I have often described “Espionage” as an omnibus genre that can fold into its structure a variety of other genres. That can mean it sometimes hovers uncertainly between several plot poles. Different eras emphasise different aspects. In Tinker, Tailor, Soldier, Spy, the central concern is a mystery: who is Karla’s agent inside the Circus? In The Human Factor, we already know who the traitor is because he’s a point of view character, we’re mostly uncertain about why. In Casino Royale the overwhelming concern is also trust – le Chiffre and Lynd die because they are untrustworthy but the details of the plot are those of a heist or caper. As the genre pushes this further and further, spies increasingly become unable to trust even themselves – the fatal flaw in Leamas’ understanding of the world in The Spy Who Came in from the Cold is that he is not at all playing the role he thinks he is. In their genre survey, Rosenberg and Cawelti emphasise the secretive nature of the spy as primary:
The secret agent’s fictional milieu with its omnipresent hidden secrets and conspiracies presents a picture of the world which is half reality and half extension to the international scene of the gothic castle with its hidden passages, secret panels and lurking conspiracies.
The Spy Spory p. 56
The lack of trustworthiness has pervaded the genre until it is almost a total inevitability that the agents in the field will be betrayed. A Wilderness of Mirrors expresses this directly:
In the La Femme Nikita TV show (everybody should see
the first season), agents died left and right, but not
because the missions were dangerous (and they were
dangerous), but because Operations (the guy in charge)
deliberately kills them. As an Agent in Section One,
you never know when you may be put on “abeyance.”
When an agent was put on abeyance, it meant he was
disposable. You never knew.
When betrayal becomes a central and inevitable storytelling ploy, the challenge changes from concealing this surprise to making betraying more dramatically interesting than not betraying. Similarly, in a murder mystery, the challenge is not “will there be a murder”, but “how interesting can I make the murder”. The big problem with A Most Wanted Man is that it is operating on the superseded dramatic paradigm where there is a mere possibility of betrayal. It regards that betrayal as sufficient in itself, and doesn’t use it for anything else – the stakes are straightforward, lacking orthogonal factors.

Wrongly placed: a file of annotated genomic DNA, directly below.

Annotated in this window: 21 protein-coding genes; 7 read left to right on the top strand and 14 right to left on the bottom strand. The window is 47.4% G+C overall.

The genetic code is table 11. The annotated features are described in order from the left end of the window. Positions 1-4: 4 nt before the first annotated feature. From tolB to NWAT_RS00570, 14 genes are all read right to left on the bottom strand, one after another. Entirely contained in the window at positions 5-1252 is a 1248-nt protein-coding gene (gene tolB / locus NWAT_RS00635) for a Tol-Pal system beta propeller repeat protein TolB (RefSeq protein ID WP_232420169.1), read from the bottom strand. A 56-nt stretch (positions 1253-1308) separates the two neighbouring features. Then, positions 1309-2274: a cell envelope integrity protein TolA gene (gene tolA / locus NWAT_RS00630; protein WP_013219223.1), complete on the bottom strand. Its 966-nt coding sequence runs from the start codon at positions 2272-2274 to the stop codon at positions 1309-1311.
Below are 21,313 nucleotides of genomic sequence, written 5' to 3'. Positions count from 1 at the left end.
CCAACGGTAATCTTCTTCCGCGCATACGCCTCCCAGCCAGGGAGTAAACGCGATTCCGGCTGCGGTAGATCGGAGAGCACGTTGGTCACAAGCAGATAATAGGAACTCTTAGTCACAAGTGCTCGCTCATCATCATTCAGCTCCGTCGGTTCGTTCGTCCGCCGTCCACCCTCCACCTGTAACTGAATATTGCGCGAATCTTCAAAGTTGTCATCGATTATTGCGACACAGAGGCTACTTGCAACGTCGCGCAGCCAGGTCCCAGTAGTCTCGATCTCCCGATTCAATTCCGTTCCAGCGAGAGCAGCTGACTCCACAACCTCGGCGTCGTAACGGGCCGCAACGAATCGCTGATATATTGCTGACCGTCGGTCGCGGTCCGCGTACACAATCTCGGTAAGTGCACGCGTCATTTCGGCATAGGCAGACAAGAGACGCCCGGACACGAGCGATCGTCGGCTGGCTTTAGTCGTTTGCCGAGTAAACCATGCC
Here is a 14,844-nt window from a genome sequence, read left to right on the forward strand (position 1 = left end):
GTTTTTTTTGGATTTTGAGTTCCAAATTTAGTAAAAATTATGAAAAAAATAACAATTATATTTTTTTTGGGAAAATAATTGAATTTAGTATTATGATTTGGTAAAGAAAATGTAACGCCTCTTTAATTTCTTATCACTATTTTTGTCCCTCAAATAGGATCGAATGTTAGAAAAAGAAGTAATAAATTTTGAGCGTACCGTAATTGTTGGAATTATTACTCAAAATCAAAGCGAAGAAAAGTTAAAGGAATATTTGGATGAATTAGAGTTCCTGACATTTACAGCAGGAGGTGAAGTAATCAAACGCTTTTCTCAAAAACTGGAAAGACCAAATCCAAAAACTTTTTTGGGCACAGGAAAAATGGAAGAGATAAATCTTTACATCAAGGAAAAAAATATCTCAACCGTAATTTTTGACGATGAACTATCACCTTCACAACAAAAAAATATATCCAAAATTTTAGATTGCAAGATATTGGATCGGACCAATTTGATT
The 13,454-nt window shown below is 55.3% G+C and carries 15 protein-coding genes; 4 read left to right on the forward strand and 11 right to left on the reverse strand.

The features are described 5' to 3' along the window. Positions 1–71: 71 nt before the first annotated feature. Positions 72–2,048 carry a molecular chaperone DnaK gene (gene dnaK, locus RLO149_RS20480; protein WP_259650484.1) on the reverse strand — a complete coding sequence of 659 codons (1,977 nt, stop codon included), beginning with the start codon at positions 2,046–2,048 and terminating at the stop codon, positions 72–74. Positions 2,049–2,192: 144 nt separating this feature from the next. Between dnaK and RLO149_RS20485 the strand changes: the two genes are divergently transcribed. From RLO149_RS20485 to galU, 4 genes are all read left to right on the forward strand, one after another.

This basic lack of dramatic fluency in the genre hampers the film much as Corbijn’s previous outing, The American, which similarly places all its weight on genre unfamiliarity for it’s “shocking betrayal”. We’re left, as with that film, with a beautifully shot and evocative mood piece, but here the cast is dissolute and sprawling, meaning that most of the fantastic actors drafted in have nothing to do (Nina Hoss is criminally under-used and I don’t think Daniel Bruhl even has a spoken line. I mean, come on people!). Robin Wright does her best to sell us her CIA smooth-talker, but her naked functionality in the plot destines her to failure. Realising that this was based on a John le Carre novel, I nonetheless left the cinema with the impression that this is what you get when a film-maker dabbles in a genre they fundamentally don’t understand.